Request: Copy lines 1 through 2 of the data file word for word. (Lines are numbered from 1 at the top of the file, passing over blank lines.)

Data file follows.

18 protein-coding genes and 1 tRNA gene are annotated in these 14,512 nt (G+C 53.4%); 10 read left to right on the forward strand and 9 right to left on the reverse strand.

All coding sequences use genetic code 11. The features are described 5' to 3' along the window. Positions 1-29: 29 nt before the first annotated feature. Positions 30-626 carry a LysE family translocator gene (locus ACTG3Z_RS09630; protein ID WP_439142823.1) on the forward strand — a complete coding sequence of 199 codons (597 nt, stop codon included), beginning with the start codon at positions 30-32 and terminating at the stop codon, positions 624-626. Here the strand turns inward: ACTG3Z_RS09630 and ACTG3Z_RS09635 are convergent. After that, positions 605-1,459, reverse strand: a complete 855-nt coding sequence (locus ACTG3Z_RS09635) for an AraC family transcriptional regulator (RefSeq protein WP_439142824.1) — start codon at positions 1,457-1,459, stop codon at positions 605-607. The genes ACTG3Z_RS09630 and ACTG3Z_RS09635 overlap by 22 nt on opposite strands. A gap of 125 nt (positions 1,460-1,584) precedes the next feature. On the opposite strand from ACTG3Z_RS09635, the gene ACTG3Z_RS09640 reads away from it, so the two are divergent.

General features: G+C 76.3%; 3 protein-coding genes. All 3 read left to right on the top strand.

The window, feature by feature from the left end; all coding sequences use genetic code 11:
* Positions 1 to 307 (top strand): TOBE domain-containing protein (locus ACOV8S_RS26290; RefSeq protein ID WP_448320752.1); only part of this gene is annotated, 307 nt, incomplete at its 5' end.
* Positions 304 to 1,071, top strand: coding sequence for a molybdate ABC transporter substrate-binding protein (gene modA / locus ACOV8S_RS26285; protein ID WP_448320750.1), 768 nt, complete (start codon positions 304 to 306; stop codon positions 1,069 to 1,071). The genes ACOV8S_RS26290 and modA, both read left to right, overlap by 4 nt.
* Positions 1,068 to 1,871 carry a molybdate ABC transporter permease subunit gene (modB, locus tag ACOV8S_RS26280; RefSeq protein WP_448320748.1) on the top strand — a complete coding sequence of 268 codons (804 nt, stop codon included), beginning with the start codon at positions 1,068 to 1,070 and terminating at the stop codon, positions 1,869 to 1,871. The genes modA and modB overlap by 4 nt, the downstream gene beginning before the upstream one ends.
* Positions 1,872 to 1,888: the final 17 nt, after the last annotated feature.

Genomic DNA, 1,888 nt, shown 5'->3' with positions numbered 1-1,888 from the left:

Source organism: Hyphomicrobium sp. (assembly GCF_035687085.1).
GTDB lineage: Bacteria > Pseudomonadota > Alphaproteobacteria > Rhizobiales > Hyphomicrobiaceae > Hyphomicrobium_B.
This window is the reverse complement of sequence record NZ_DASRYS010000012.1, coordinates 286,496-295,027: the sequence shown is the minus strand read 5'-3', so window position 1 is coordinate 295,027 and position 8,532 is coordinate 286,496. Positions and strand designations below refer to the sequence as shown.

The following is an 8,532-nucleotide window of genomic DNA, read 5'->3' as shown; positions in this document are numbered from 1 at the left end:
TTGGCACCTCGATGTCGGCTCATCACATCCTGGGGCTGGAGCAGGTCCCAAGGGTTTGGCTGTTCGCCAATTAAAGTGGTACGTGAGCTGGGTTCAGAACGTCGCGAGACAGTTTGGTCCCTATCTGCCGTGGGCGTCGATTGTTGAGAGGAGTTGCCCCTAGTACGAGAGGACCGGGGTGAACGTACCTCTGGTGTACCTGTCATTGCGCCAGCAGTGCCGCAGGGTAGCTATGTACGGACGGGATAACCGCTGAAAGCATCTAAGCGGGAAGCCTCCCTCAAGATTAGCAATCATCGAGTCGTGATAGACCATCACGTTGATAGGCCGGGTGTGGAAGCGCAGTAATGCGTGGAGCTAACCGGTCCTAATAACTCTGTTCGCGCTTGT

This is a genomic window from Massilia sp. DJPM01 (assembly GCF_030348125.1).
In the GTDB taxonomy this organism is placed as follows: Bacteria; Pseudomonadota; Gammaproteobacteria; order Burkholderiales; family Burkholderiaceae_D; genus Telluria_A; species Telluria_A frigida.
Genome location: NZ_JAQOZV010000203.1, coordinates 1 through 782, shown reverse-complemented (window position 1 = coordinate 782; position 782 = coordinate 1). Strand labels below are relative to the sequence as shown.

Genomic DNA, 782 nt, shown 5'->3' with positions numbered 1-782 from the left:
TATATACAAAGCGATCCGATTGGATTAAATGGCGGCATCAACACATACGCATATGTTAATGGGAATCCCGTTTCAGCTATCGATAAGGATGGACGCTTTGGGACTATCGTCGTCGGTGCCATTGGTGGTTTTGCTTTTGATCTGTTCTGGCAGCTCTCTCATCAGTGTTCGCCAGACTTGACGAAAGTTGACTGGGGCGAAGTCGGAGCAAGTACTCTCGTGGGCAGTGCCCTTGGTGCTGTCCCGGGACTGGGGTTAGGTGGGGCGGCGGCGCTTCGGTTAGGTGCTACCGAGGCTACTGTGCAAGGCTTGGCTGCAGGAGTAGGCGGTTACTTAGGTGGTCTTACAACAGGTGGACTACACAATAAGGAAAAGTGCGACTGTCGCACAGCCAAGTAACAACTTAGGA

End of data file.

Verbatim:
18 protein-coding genes and 1 tRNA gene are annotated in these 14,512 nt (G+C 53.4%); 10 read left to right on the forward strand and 9 right to left on the reverse strand.

All coding sequences use genetic code 11. The features are described 5' to 3' along the window. Positions 1-29: 29 nt before the first annotated feature. Positions 30-626 carry a LysE family translocator gene (locus ACTG3Z_RS09630; protein ID WP_439142823.1) on the forward strand — a complete coding sequence of 199 codons (597 nt, stop codon included), beginning with the start codon at positions 30-32 and terminating at the stop codon, positions 624-626. Here the strand turns inward: ACTG3Z_RS09630 and ACTG3Z_RS09635 are convergent. After that, positions 605-1,459, reverse strand: a complete 855-nt coding sequence (locus ACTG3Z_RS09635) for an AraC family transcriptional regulator (RefSeq protein WP_439142824.1) — start codon at positions 1,457-1,459, stop codon at positions 605-607. The genes ACTG3Z_RS09630 and ACTG3Z_RS09635 overlap by 22 nt on opposite strands. A gap of 125 nt (positions 1,460-1,584) precedes the next feature. On the opposite strand from ACTG3Z_RS09635, the gene ACTG3Z_RS09640 reads away from it, so the two are divergent.